Hell on Wheels

In the past two weeks, Jack has gone from being your run-of-the-mill toddler to Rosemary’s baby. While he was once a bit whiny if he didn’t immediately get what he wanted, and he could certainly hit if he was in the mood, he wasn’t all trouble, all the time.

This is the report we got from day care today:

Crazy this morning. Jack was anti-(baby) and (little girl). Jack kicked baby 2xs and little girl 2xs. Hit little girl several times and grabbed her hair. He pulled her hair really hard and a chunk came out.

Please talk with Jack about kicking and pulling hair. The kicking scares me especially with baby.

Then, there’s a smiley face.

Now, two weeks ago, day care woman (DCW) was fine with Jack’s behavior. It wasn’t angelic, by any stretch, but she said he was normal. She said that another boy there had had a problem with not being the baby, and that Jack would probably grow out of it.

Just last night, I talked with Jack specifically about the baby. We worked out what to do if baby wanted his cup or his toy – which was, to say “no” and then go and get the baby a cup or toy meant for baby. Max talked with him this morning about little girl, and how to be nice to her.

Jack isn’t overly violent at home. He does have his moments with the cat, and I know we need to watch that. I just don’t know what to do about his behavior there.

When I came home tonight, he was crying in his high chair. We figured out that he was exhausted, though he had a normal nap, and it took awhile to put him down to bed because he had worked himself into such a state. He is currently having a hard time getting comfortable. He’s “peeping” through the monitor. I’m really quite worried about him.

Anyone have any thoughts?

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3 thoughts on “Hell on Wheels

  1. All I know about kids wouldn’t slop over the sides of a thimble. But you teach the kids right from wrong, good behavior from bad behavior, as many ways as you can think of, as many times as they need it, and when their brains are ready, they’ll learn it so fast it’s like they never didn’t know it.

    That’s how Dad did it. That’s how America does it. And it’s worked out pretty good so far.

    Hee hee.

    But otherwise, is there an environmental trigger that may be influencing his behavior? A change in snack at day-care with more or less sugar, a new kid, something around the house that he’s taking with him to day care? There needn’t be, as kids change on their own all the time, but it might be something to look for.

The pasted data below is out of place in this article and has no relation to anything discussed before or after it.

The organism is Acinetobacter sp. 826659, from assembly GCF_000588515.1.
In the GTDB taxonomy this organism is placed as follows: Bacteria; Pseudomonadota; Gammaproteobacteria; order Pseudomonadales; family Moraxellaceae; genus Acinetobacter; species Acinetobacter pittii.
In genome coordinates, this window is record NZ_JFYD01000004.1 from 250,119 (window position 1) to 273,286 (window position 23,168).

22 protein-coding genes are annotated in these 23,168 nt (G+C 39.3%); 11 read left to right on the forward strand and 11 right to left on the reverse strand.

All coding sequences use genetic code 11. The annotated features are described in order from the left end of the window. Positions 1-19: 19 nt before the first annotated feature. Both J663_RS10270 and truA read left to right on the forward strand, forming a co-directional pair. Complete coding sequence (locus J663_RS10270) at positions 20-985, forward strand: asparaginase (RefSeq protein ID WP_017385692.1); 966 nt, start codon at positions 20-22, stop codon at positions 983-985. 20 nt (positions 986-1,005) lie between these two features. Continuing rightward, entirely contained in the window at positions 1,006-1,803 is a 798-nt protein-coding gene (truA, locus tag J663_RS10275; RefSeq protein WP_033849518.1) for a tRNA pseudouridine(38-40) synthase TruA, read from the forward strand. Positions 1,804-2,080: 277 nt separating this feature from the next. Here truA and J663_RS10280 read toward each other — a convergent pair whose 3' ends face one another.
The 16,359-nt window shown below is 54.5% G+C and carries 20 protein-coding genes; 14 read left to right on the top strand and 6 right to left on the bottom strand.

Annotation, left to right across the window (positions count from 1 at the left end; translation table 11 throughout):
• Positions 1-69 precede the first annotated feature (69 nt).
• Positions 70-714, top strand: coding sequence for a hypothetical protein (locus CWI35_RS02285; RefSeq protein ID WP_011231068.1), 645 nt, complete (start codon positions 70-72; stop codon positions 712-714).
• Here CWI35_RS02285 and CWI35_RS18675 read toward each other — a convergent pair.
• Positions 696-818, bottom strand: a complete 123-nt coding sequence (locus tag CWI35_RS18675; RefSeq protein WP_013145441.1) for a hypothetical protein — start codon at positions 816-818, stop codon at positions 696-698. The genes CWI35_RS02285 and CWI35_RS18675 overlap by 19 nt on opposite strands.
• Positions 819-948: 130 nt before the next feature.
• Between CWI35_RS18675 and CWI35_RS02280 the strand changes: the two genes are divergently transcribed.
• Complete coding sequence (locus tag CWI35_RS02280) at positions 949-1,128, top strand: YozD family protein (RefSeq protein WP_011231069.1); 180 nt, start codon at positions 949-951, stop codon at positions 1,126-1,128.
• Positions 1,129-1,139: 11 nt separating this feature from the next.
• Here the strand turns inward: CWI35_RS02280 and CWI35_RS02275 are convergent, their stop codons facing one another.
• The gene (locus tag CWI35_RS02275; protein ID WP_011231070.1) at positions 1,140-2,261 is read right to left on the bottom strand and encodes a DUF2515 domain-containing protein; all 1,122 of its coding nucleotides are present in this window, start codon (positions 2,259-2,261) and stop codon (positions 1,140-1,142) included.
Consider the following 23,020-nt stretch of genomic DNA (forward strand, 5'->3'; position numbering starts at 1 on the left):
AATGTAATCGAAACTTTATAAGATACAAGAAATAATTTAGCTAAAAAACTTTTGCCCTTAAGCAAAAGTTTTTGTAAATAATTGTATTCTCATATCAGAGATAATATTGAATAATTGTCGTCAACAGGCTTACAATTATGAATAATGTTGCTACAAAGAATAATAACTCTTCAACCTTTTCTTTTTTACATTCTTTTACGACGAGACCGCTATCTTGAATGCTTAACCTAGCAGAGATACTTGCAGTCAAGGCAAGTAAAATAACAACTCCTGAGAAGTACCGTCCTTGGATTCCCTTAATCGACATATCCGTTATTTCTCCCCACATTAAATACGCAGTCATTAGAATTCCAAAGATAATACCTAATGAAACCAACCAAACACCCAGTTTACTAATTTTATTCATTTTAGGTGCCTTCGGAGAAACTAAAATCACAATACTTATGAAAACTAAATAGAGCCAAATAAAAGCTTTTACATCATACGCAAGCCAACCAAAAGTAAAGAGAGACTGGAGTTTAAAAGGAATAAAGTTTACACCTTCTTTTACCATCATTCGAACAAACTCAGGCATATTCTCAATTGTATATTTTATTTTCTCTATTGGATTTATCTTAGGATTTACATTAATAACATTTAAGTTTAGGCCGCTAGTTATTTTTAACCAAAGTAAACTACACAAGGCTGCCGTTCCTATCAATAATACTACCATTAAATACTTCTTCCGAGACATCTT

Or so I’m led to believe. Not actually being a parent makes me really good at giving advice to them.

  2. Sure he’s not hitting a growth spurt or getting some new molars or something? Both of those totally threw my kids into a funk for at least a week.

  3. Congratulations….you’ve hit the terrible twos! It’s all about ego at this stage. While I agree that Jack is a smart cookie, he cannot say “I’m frustrated and I just don’t understand why you are trying to take my toy.” I’m not sure about the baby, other than jealousy? The family dynamics have changed with you going back to work, and having two different people’s discipline styles could be confusing for Jack. I would think that an experienced DCW would have more ideas and tactics to handle this common situation. I know my DCW is very strict in regards to the kids respecting each other, and I’ve never had a report of Wes hitting (yet!). Honestly, I think it is her firm yet loving discipline that keeps him in line. Maybe he is acting out because he went from undivided attention from you to sharing attention with 4 other kids and he’s still adjusting to that. Maybe it’s just a testing phase. In any case, I think the key is consistent and calm discipline. Whatever technique you use, just do it every time (even if you are at the park, at the store, etc)

    I remember Owen abusing our cat and no matter how many time-outs he got, the temptation to pull that cat’s tail could not be resisted. He laughed when the cat squealed in pain and I was mortified. Wasn’t one sign of a serial killer cruelty to animals? Then one day a few months later…it completely stopped and he was back to his sweet self.

    Be patient…its not a reflection of anything you are doing wrong. By all means, take it seriously, but don’t stress out too much. I think all you can do is keep talking to him about it (especially if you aren’t there when it happens) and if he sees consequences for his actions, he will soon enough figure it out.

    Hang in there!

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